Tuesday, July 04, 2017

Independence Day and the Ethical Paradox of Patriotism


                Today marks the 241st anniversary of the publication of the Declaration of Independence, the event that marks the beginning of a national identity separate from Great Britain. It would be several years before the nation would become fully formed with a constitution and permanent government. Nonetheless, it is the 4th of July that we celebrate as the beginning of America’s national identity. While we who are American citizens should celebrate and show our patriotism, but do so lightly and with humility. As a Christian, I affirm the principle that God is not just America’s god, but the God of all nations and all peoples. While Christianity has been the dominant religion in the United States, no form has dominated and no religion is prescribed by the Constitution. In fact, the Constitution never mentions God and proscribes religious tests. The First Amendment forbids the establishment of religion, and grants freedom to all Americans to practice their religion as they please.

                As an American citizen, who loves his country, but also recognizes its imperfections and its spotty history (to be kind), I offer these words from Reinhold Niebuhr’s book Moral Man and Immoral Society, which I recently re-read. He writes of the “ethical paradox of patriotism:”
There is an ethical paradox in patriotism which defies every by the most astute and sophisticated analysis. The paradox is that patriotism transmutes individual unselfishness into national egoism. Loyalty to the nation is a high form of altruism when compared with lesser loyalties and more parochial interests. It therefore becomes the vehicle of all the altruistic impulses and expresses itself, on occasion, with such fervor that the critical attitude of the individual toward the nation and its enterprises is almost completely destroyed. The unqualified character of this devotion is the very basis of the nation’s power and of the freedom to use the power without moral restraint. Thus the unselfishness of individuals makes for the selfishness of nations. That is why the hope of solving the larger social problems of mankind, merely by extending the social sympathies of individuals, is so vain. Altruistic passion is sluiced into the reservoirs of nationalism with great ease, and is made to flow beyond them with great difficulty. What lies beyond the nation, the community of mankind is too vague to inspire devotion. The lesser communities within the nation, religious, economic, racial and cultural, have equal difficulty in competing with the nation for the loyalty of its citizens. [Moral Man and Immoral Society, p. 91].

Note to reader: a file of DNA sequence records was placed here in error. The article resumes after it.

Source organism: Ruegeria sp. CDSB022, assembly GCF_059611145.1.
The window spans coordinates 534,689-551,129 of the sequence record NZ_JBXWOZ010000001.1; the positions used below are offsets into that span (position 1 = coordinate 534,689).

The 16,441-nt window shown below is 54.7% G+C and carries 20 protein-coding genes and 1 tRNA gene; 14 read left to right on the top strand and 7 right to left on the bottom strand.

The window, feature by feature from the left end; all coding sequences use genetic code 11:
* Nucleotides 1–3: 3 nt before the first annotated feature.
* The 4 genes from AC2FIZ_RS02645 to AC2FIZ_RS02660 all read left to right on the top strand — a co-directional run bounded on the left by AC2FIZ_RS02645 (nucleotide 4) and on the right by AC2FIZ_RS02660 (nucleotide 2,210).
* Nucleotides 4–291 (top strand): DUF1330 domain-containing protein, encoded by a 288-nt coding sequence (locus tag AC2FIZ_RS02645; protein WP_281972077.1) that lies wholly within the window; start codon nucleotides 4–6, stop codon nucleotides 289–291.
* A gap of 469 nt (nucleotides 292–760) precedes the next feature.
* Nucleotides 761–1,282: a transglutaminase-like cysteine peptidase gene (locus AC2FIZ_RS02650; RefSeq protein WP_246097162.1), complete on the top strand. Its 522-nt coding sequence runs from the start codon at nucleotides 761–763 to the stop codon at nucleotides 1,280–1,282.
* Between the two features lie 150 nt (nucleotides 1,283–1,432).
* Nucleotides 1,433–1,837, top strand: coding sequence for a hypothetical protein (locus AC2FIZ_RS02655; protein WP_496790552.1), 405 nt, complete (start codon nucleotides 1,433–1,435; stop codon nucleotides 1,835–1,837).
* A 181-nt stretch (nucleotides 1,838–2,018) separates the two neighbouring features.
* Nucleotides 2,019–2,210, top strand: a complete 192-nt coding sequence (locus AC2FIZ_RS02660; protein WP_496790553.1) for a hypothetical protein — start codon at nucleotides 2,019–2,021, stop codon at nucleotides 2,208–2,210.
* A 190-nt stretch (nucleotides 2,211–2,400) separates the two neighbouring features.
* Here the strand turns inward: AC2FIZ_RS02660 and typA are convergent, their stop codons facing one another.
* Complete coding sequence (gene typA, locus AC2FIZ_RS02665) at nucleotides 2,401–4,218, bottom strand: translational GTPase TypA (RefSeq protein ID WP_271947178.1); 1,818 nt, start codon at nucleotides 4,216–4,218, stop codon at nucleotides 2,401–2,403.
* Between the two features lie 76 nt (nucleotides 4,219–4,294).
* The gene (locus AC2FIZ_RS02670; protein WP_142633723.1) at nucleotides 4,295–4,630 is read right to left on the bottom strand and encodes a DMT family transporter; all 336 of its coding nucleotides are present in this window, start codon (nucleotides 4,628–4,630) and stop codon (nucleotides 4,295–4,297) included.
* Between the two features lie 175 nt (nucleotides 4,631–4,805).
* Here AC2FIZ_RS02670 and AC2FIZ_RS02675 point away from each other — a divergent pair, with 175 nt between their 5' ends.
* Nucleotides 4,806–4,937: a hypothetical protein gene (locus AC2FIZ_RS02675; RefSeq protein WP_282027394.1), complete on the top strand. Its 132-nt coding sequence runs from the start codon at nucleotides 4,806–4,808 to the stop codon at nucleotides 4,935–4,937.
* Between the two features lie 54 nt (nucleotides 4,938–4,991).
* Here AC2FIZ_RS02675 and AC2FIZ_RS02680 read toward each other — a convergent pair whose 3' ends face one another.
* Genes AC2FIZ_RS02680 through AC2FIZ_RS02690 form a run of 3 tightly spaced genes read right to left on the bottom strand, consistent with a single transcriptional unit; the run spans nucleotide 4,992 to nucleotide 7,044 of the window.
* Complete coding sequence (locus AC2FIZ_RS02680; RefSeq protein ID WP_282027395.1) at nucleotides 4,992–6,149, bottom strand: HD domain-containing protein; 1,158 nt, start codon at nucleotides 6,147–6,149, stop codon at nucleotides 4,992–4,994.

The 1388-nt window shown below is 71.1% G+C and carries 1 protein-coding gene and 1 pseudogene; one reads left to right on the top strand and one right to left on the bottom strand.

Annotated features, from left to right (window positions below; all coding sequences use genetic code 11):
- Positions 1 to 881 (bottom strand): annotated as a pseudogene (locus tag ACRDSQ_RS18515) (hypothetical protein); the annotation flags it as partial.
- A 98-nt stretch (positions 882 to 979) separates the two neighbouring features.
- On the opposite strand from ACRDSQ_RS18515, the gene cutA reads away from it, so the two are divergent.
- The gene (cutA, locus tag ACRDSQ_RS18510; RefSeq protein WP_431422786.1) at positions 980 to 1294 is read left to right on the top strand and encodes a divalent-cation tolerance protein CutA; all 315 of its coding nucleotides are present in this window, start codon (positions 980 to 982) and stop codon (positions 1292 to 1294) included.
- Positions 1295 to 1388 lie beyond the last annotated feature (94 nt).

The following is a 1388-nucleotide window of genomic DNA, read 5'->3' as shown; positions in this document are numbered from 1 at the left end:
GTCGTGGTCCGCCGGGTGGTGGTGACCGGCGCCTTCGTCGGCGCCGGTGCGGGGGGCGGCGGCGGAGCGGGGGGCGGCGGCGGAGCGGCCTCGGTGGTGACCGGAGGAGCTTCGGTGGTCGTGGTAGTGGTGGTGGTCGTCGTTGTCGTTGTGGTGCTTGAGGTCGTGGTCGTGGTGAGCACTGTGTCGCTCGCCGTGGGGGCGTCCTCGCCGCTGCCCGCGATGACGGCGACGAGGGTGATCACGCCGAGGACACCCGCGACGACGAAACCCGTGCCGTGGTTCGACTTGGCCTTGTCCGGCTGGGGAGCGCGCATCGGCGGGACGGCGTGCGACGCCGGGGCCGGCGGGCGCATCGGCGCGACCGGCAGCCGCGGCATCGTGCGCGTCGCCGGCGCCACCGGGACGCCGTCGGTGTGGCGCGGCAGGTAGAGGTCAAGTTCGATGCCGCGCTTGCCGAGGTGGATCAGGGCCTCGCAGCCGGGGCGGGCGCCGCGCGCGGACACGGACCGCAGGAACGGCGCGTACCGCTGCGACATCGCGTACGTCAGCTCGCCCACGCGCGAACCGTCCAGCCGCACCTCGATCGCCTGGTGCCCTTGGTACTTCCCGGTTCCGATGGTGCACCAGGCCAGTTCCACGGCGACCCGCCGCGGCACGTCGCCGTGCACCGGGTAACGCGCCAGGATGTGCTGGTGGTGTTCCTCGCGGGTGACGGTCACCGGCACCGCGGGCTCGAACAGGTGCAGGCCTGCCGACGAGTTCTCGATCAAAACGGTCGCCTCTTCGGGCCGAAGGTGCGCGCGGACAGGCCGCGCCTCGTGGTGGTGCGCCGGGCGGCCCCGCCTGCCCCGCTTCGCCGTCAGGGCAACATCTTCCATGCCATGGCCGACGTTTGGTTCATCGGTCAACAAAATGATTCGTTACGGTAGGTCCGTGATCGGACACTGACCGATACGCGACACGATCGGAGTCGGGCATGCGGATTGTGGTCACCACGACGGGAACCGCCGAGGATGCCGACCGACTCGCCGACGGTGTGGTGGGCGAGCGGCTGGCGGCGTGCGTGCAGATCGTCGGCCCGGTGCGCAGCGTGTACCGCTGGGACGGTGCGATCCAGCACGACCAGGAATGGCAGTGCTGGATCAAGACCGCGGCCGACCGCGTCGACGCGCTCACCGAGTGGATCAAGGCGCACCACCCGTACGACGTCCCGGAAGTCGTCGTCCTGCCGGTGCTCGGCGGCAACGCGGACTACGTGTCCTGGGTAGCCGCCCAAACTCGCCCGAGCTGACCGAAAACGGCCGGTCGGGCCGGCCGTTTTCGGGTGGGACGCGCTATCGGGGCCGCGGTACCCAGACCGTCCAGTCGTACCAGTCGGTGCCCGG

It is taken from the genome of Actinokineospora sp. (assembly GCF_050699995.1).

As you can see, Niebuhr puts his finger on a crucial point. Nationalism is potent. We might say that we have a greater loyalty to humankind, but do we? When push comes to shove, how many of us will saw no to the nation? We may not be rabid in our patriotism, but it’s hard to resist the lure of national pride.

What about the church? Might it not be a strong enough counterweight to the draw of nationalism? Niebuhr raises questions about the ability of the church to resist. He continues from above:” The church was able to do so when it had the prestige of a universality it no longer possesses.” He does see one possibility of a force stronger than nation, but while class might one day supersede nation, “for the present the nation is still supreme.” [Moral Man and Immoral Society, p. 91].

Niebuhr wrote this in 1932, in between two wars in which nationalism proved to have great power over the people. It would find its most diabolical expression in Nazism, which sought to purify its national identity by eliminating any groups of people who might sully its national identity—Jews, Gypsies, people of color, gays and lesbians—but back home, when the GIs returned from fighting for the promise of freedom, African Americans found that they would not share in the bounty of honors given to their white comrades.

As we express our patriotism today, let us try to do so with humility. Let us try to remember a higher loyalty. If one is, as I am, a Christian, let us remember that the God we know in Jesus is the God of all nations. When we pray the Lord's Prayer, we affirm our ultimate allegiance to God and God's realm. That affirmation serves to temper and restrain any unmitigated loyalty that would accord to the nation unlimited power. In other words, there is room for patriotism, but not nationalism. In doing so, may we reflect upon the diversity of this nation, honoring that diversity as one of the goods that has come about over the decades of national existence. 


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